There’s an energy and insistance to Michael Cleveland’s music that sounds fresh yet vaguely familiar- I had to do a little digging into the bluegrass historical archives to figure it out. Before I get to that game of bluegrass band version of Six Degrees from Jimmy Martin (well, actually, in this case, one, but as I said, we’ll get back to that in a bit), let’s get this out of the way: I think Michael Cleveland is the Kenny Baker/ Byron Berline of his generation. That is, he is not just a talented fiddler, he is utterly expressive with the fiddle, as if there is no separation between his musical thoughts and his beautiful, accurate and soulful fiddle playing.
The other musicians on this CD are top notch: Tom Adams, Marshall Wilborn, Jesse Brock, and Jesse Baker, on guitar, bass, mandolin and banjo, respectively- but it’s clear that MC’s fiddle is the heart of the band, both driving it and rising above and around the rhythm instruments. The band wrote most, but not all, of the songs, and with one or two exceptions the original material works very well. (“Monster Truck” and “Hard Time Banjo Blues” are just on this side of the novelty song divide, and I don’t think they bear up to repeated listening as well as the other original songs.) Two older songs given new life are Webb Pierce’s “Slowly” (listen to the original here and you can hardly recognize the uptempo and driving Flamekeeper version) and the Delmore Bros “I’ve Got the Railroad Blues.” Again, it’s like they took the laconic original version and put an engine in it.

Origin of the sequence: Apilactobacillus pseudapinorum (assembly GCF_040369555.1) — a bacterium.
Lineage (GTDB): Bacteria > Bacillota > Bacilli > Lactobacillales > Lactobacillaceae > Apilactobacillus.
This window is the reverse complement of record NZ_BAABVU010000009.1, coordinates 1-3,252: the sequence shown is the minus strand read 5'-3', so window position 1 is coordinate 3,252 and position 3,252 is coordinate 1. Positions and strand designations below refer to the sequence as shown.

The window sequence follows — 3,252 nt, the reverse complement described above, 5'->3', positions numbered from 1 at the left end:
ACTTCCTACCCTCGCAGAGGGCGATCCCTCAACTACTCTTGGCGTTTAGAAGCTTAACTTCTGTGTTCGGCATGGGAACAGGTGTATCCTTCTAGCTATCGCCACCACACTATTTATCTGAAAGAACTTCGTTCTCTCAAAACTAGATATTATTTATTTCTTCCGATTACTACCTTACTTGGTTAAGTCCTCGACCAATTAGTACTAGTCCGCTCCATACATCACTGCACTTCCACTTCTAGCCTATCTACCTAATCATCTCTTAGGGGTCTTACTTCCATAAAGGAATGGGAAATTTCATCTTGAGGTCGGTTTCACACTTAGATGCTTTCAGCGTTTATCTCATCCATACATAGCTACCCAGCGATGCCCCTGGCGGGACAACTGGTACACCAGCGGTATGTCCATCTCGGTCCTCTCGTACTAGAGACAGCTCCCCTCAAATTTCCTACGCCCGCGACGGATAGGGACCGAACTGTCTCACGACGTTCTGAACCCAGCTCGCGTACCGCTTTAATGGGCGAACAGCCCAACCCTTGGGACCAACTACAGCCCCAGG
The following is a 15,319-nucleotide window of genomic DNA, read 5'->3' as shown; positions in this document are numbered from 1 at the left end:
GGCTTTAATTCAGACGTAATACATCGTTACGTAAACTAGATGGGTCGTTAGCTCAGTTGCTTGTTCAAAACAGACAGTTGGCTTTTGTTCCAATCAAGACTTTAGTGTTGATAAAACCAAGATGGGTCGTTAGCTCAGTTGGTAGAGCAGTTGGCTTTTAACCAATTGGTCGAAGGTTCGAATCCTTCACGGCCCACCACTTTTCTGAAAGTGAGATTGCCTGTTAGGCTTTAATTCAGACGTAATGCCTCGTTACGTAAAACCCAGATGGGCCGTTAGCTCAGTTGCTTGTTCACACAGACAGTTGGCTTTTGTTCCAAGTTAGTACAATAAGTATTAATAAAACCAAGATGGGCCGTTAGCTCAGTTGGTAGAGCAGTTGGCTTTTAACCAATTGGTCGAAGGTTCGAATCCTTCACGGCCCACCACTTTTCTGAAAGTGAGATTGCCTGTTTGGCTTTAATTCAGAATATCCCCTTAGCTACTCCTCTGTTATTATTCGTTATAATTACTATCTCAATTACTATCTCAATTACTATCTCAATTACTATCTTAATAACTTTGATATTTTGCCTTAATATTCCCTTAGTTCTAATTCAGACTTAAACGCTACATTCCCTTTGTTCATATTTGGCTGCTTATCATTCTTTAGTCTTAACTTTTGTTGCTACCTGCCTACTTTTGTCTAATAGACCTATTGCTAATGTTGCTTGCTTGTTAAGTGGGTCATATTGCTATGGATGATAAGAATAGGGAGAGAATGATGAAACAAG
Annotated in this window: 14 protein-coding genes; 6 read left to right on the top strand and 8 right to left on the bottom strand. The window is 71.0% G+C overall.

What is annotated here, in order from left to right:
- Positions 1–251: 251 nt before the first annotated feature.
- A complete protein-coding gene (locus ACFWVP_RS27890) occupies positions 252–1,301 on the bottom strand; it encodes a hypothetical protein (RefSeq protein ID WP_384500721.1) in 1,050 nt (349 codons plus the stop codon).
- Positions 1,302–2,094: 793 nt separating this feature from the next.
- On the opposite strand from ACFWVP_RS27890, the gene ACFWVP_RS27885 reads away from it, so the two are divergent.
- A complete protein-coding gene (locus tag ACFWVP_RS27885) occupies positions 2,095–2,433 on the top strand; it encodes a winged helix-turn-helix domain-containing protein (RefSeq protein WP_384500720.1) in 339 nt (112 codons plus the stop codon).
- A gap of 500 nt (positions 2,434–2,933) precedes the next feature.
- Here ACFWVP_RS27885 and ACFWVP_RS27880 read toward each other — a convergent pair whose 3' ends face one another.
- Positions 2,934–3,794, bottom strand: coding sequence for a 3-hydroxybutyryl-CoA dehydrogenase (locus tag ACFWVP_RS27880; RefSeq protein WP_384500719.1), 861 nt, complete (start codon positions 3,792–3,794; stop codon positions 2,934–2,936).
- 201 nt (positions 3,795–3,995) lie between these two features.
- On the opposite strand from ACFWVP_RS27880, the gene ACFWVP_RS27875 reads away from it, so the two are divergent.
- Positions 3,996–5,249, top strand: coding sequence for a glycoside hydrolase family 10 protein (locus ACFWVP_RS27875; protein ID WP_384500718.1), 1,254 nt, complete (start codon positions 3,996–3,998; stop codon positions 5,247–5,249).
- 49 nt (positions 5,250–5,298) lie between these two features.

Now, back to my original feeling that I’ve heard music like Flamekeeper’s somewhere before. . . ah, yes, the genealogy is clear: in this version of Flamekeeper (alas, the current band is totally different except for the bandleader), two of the five (Wilborn and Adams) used to play with the Johnson Mountain Boys, who were the previous era’s exemplars of that high-energy, forward-beat, chop-hard and don’t-let-up bluegrass style. The JMB, like MC and Flamekeeper, made even their slow ballads and gospel songs insistent – listen to “I’m Yours” on this album and compare it to “Let The Whole World Talk” by JMB and you’ll hear what I mean. Finally- if I haven’t convinced you by now, note that two songs on Fired Up were written by JMB members: “The Nights Are So Long” by Dudley Connell and “Going Back To Old Virginia” by David McLaughlin.
“Bigger Hands Than Mine”
In no way am I saying that Flamekeeper is derivative of JMB; rather, I think they’ve carved out similar and rarefied stylistic niches within the world of bluegrass music. Not every band can hit you with a wall of sound, as I once heard JMB described, but having heard MC and Flamekeeper both recorded and live, I can tell you, these guys can hit you with a wall of sound and draw you in to a bluegrass experience that is both utterly professional and full of soul and style.